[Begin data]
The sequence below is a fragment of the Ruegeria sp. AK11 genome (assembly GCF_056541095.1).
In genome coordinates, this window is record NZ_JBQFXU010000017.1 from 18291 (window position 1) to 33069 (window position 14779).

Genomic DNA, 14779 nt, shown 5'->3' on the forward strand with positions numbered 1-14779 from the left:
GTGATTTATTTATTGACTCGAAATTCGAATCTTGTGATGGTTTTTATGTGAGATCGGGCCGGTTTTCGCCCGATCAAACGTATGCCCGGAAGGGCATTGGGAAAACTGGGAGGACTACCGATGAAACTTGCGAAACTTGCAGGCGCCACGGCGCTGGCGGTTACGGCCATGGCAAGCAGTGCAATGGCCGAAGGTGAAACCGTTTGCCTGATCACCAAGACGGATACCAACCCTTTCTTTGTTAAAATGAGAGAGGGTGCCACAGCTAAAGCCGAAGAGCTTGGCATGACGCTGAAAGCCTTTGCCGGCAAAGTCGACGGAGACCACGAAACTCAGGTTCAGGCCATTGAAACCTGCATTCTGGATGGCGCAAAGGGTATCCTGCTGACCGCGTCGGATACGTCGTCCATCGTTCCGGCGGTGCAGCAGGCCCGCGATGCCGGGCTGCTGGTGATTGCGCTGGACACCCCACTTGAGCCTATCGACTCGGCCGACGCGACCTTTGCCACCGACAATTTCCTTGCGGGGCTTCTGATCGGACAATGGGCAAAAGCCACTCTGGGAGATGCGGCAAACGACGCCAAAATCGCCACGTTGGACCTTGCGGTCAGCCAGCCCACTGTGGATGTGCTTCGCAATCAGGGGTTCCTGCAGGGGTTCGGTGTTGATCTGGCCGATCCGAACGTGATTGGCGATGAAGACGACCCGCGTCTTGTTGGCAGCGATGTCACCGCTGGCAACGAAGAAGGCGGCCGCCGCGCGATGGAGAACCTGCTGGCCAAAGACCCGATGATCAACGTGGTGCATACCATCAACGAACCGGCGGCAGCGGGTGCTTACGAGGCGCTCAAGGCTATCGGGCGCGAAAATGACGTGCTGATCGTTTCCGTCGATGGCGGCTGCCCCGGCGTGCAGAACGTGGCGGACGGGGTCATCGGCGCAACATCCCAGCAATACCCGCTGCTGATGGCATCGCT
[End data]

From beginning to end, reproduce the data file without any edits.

The sequence below is a fragment of the Ruegeria sp. AK11 genome (assembly GCF_056541095.1).
In genome coordinates, this window is record NZ_JBQFXU010000017.1 from 18291 (window position 1) to 33069 (window position 14779).

Genomic DNA, 14779 nt, shown 5'->3' on the forward strand with positions numbered 1-14779 from the left:
GTGATTTATTTATTGACTCGAAATTCGAATCTTGTGATGGTTTTTATGTGAGATCGGGCCGGTTTTCGCCCGATCAAACGTATGCCCGGAAGGGCATTGGGAAAACTGGGAGGACTACCGATGAAACTTGCGAAACTTGCAGGCGCCACGGCGCTGGCGGTTACGGCCATGGCAAGCAGTGCAATGGCCGAAGGTGAAACCGTTTGCCTGATCACCAAGACGGATACCAACCCTTTCTTTGTTAAAATGAGAGAGGGTGCCACAGCTAAAGCCGAAGAGCTTGGCATGACGCTGAAAGCCTTTGCCGGCAAAGTCGACGGAGACCACGAAACTCAGGTTCAGGCCATTGAAACCTGCATTCTGGATGGCGCAAAGGGTATCCTGCTGACCGCGTCGGATACGTCGTCCATCGTTCCGGCGGTGCAGCAGGCCCGCGATGCCGGGCTGCTGGTGATTGCGCTGGACACCCCACTTGAGCCTATCGACTCGGCCGACGCGACCTTTGCCACCGACAATTTCCTTGCGGGGCTTCTGATCGGACAATGGGCAAAAGCCACTCTGGGAGATGCGGCAAACGACGCCAAAATCGCCACGTTGGACCTTGCGGTCAGCCAGCCCACTGTGGATGTGCTTCGCAATCAGGGGTTCCTGCAGGGGTTCGGTGTTGATCTGGCCGATCCGAACGTGATTGGCGATGAAGACGACCCGCGTCTTGTTGGCAGCGATGTCACCGCTGGCAACGAAGAAGGCGGCCGCCGCGCGATGGAGAACCTGCTGGCCAAAGACCCGATGATCAACGTGGTGCATACCATCAACGAACCGGCGGCAGCGGGTGCTTACGAGGCGCTCAAGGCTATCGGGCGCGAAAATGACGTGCTGATCGTTTCCGTCGATGGCGGCTGCCCCGGCGTGCAGAACGTGGCGGACGGGGTCATCGGCGCAACATCCCAGCAATACCCGCTGCTGATGGCATCGCT